Kerala’s most popular ritualistic art form, theyyam is believed to predate Hinduism, originating from folk dances performed during harvest celebrations. An intensely local ritual, it’s often performed in kavus (sacred groves) throughout northern Kerala.

Theyyam refers both to the shape of the deity/hero portrayed, and to the actual ritual. There are around 450 different theyyams, each with a distinct costume, made up of face paint, bracelets, breastplates, skirts, garlands and exuberant, intricately crafted headdresses that can be up to 6m or 7m tall. The right to perform a particular deity often belongs to specific communities. During performances, each protagonist loses his physical identity and speaks, moves and blesses the devotees as if he were that deity. Frenzied dancing and wild drumming create an atmosphere in which a deity indeed might, if it so desired, manifest itself in human form. Theyyam performers are male members of lower castes, treated with deep respect throughout the ritual.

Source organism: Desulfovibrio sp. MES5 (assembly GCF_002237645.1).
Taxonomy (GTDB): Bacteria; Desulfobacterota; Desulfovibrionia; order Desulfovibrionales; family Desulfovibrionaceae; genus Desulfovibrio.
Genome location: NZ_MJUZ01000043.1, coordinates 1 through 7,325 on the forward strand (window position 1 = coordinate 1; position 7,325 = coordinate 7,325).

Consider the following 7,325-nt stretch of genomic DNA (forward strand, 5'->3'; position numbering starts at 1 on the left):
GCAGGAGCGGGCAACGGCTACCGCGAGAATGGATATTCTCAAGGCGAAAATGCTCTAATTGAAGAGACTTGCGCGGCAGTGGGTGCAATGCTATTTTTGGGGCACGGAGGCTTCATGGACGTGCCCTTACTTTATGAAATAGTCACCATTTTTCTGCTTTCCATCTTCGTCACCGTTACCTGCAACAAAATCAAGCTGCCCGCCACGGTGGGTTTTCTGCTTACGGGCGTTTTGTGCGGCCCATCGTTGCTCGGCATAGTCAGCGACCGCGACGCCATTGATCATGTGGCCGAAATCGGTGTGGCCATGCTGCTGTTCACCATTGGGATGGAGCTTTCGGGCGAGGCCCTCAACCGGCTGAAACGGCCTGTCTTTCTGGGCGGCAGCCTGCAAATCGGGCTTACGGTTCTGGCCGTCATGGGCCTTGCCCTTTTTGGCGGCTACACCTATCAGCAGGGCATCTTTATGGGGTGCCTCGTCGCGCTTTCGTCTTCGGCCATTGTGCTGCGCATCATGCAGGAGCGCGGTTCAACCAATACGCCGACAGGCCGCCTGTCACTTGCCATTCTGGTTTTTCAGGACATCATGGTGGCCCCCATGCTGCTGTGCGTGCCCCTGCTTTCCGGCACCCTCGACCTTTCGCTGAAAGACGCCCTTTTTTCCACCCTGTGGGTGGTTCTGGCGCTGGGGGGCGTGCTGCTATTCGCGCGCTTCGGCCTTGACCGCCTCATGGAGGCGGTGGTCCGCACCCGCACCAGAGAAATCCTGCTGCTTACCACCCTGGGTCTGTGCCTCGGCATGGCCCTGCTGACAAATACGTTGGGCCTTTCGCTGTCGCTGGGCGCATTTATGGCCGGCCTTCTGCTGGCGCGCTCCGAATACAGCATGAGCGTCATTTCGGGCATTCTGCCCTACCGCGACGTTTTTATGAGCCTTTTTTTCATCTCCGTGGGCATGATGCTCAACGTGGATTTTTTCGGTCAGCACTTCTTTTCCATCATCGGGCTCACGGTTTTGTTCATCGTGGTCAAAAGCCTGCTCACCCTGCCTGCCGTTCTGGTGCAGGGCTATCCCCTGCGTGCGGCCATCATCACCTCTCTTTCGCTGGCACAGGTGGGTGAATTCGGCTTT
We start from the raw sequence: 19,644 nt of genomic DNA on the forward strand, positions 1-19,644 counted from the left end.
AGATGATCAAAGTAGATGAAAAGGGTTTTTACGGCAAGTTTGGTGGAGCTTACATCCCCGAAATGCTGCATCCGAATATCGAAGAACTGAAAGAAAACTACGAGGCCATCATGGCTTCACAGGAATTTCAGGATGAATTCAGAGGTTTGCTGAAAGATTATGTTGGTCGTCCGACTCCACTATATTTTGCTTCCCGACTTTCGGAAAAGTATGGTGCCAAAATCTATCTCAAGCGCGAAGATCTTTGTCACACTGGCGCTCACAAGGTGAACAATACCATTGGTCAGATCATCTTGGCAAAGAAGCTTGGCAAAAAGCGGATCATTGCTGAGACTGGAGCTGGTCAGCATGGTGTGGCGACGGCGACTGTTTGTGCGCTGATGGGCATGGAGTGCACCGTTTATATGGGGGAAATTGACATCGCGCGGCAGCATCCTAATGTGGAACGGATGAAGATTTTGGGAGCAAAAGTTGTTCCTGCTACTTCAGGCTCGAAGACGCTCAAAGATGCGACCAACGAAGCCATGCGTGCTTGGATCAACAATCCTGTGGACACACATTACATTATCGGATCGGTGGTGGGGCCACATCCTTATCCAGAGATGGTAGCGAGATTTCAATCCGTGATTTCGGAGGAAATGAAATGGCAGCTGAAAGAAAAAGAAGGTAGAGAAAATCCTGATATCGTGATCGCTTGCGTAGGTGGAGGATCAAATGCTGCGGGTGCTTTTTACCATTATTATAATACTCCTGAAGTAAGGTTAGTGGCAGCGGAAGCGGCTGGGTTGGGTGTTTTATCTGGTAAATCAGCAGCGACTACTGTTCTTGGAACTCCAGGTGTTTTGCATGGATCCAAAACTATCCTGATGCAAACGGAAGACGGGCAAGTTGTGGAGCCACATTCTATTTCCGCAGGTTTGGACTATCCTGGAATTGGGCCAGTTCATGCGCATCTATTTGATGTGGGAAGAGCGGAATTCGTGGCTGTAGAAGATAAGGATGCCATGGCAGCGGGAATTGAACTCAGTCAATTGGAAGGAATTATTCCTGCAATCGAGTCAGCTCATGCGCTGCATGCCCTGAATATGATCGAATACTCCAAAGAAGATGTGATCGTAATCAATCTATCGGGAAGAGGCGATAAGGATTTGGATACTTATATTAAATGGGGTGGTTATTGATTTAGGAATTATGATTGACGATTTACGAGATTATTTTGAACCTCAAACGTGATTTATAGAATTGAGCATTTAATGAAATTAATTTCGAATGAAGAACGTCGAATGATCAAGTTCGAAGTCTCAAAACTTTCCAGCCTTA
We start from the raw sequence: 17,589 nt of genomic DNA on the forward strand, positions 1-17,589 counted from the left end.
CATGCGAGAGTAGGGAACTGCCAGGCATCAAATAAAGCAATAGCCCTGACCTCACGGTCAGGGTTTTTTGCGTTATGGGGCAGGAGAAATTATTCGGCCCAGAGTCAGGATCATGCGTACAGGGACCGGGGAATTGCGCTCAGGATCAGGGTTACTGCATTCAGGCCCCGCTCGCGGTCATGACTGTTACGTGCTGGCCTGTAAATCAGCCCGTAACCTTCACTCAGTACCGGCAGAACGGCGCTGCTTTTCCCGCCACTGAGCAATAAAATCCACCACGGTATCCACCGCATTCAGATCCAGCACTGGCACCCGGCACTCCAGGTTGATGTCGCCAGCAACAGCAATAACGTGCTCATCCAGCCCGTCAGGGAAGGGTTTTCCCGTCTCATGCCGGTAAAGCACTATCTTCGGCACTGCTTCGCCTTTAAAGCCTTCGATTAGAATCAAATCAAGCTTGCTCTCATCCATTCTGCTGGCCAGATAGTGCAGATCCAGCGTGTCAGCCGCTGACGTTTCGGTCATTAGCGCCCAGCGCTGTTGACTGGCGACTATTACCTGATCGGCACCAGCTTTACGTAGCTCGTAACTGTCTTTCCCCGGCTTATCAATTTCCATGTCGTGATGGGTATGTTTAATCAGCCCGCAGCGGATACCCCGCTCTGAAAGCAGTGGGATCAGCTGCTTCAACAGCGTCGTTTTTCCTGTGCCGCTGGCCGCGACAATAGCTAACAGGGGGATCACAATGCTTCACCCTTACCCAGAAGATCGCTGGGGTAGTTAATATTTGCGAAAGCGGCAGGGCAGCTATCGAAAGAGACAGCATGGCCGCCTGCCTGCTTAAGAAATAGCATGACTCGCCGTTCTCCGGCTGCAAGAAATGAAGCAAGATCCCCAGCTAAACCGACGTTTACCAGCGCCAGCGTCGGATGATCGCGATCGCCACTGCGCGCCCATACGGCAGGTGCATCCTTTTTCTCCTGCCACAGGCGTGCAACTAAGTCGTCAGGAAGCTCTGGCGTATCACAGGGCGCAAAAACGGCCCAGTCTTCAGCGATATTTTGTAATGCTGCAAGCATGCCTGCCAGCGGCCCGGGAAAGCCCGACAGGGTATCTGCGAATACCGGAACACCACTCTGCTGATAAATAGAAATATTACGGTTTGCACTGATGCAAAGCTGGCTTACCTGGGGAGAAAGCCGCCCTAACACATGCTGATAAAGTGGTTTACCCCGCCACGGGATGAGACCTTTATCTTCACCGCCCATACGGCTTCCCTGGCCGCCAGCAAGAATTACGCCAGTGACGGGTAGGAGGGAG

From November to April there are annual rituals at each of the hundreds of kavus. Theyyams are often held to bring good fortune to important events such as marriages. The best place for visitors to see theyyam is in village temples in the Kannur region of northern Kerala. In peak times (December to February) there should be a theyyam ritual happening somewhere almost every night.

Although tourists are welcome to attend, this is not a dance performance but a religious ritual, and the usual rules of temple behaviour apply: dress appropriately, avoid disturbing participants and villagers, refrain from displays of public affection. Photography may be permitted, but ask first and avoid using a flash. For details on where and when, check with your guesthouse or contact theyyam expert Kurien at Kannur's Costa Malabari.